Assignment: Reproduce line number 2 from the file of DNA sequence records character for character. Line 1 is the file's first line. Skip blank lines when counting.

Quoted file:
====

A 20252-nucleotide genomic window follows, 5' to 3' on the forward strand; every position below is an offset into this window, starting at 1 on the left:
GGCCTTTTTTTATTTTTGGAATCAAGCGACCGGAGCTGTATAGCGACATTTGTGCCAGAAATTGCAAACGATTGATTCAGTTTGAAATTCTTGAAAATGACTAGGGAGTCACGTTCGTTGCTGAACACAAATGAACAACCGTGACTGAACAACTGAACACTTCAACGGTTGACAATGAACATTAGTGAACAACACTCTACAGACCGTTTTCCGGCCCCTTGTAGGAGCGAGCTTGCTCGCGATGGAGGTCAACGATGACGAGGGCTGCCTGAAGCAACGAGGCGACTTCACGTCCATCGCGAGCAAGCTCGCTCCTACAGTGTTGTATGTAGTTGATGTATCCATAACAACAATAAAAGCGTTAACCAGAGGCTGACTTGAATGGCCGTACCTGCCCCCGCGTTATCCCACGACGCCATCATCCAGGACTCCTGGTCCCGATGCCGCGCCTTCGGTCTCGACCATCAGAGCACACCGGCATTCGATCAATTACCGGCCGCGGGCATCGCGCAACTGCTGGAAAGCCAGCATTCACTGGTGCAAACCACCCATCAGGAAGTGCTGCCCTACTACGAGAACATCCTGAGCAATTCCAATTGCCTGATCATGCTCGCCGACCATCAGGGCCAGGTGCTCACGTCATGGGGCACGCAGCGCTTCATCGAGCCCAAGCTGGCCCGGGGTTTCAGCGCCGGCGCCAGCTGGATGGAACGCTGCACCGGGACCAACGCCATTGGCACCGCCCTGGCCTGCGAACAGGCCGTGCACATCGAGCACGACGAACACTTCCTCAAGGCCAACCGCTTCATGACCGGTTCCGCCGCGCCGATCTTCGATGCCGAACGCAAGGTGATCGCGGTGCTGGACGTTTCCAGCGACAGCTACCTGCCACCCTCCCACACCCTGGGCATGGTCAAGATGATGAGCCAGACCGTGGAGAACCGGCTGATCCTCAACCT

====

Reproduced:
GGCCTTTTTTTATTTTTGGAATCAAGCGACCGGAGCTGTATAGCGACATTTGTGCCAGAAATTGCAAACGATTGATTCAGTTTGAAATTCTTGAAAATGACTAGGGAGTCACGTTCGTTGCTGAACACAAATGAACAACCGTGACTGAACAACTGAACACTTCAACGGTTGACAATGAACATTAGTGAACAACACTCTACAGACCGTTTTCCGGCCCCTTGTAGGAGCGAGCTTGCTCGCGATGGAGGTCAACGATGACGAGGGCTGCCTGAAGCAACGAGGCGACTTCACGTCCATCGCGAGCAAGCTCGCTCCTACAGTGTTGTATGTAGTTGATGTATCCATAACAACAATAAAAGCGTTAACCAGAGGCTGACTTGAATGGCCGTACCTGCCCCCGCGTTATCCCACGACGCCATCATCCAGGACTCCTGGTCCCGATGCCGCGCCTTCGGTCTCGACCATCAGAGCACACCGGCATTCGATCAATTACCGGCCGCGGGCATCGCGCAACTGCTGGAAAGCCAGCATTCACTGGTGCAAACCACCCATCAGGAAGTGCTGCCCTACTACGAGAACATCCTGAGCAATTCCAATTGCCTGATCATGCTCGCCGACCATCAGGGCCAGGTGCTCACGTCATGGGGCACGCAGCGCTTCATCGAGCCCAAGCTGGCCCGGGGTTTCAGCGCCGGCGCCAGCTGGATGGAACGCTGCACCGGGACCAACGCCATTGGCACCGCCCTGGCCTGCGAACAGGCCGTGCACATCGAGCACGACGAACACTTCCTCAAGGCCAACCGCTTCATGACCGGTTCCGCCGCGCCGATCTTCGATGCCGAACGCAAGGTGATCGCGGTGCTGGACGTTTCCAGCGACAGCTACCTGCCACCCTCCCACACCCTGGGCATGGTCAAGATGATGAGCCAGACCGTGGAGAACCGGCTGATCCTCAACCT